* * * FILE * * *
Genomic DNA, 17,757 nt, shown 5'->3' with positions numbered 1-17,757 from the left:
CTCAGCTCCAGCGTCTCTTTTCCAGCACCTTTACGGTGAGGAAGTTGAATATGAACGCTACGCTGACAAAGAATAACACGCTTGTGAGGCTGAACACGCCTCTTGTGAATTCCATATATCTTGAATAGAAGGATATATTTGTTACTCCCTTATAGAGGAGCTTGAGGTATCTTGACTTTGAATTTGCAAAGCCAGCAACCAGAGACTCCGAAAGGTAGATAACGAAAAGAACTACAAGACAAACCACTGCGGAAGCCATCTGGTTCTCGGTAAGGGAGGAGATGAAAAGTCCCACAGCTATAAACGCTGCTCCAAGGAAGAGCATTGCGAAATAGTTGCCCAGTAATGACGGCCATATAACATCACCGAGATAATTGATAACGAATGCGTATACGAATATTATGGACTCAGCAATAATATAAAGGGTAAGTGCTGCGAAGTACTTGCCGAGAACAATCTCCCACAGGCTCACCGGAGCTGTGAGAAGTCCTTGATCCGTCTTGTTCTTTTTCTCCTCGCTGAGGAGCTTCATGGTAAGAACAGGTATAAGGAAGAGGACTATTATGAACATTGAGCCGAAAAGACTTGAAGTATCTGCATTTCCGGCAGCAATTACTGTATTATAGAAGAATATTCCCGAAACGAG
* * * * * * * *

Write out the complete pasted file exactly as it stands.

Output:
Genomic DNA, 17,757 nt, shown 5'->3' with positions numbered 1-17,757 from the left:
CTCAGCTCCAGCGTCTCTTTTCCAGCACCTTTACGGTGAGGAAGTTGAATATGAACGCTACGCTGACAAAGAATAACACGCTTGTGAGGCTGAACACGCCTCTTGTGAATTCCATATATCTTGAATAGAAGGATATATTTGTTACTCCCTTATAGAGGAGCTTGAGGTATCTTGACTTTGAATTTGCAAAGCCAGCAACCAGAGACTCCGAAAGGTAGATAACGAAAAGAACTACAAGACAAACCACTGCGGAAGCCATCTGGTTCTCGGTAAGGGAGGAGATGAAAAGTCCCACAGCTATAAACGCTGCTCCAAGGAAGAGCATTGCGAAATAGTTGCCCAGTAATGACGGCCATATAACATCACCGAGATAATTGATAACGAATGCGTATACGAATATTATGGACTCAGCAATAATATAAAGGGTAAGTGCTGCGAAGTACTTGCCGAGAACAATCTCCCACAGGCTCACCGGAGCTGTGAGAAGTCCTTGATCCGTCTTGTTCTTTTTCTCCTCGCTGAGGAGCTTCATGGTAAGAACAGGTATAAGGAAGAGGACTATTATGAACATTGAGCCGAAAAGACTTGAAGTATCTGCATTTCCGGCAGCAATTACTGTATTATAGAAGAATATTCCCGAAACGAG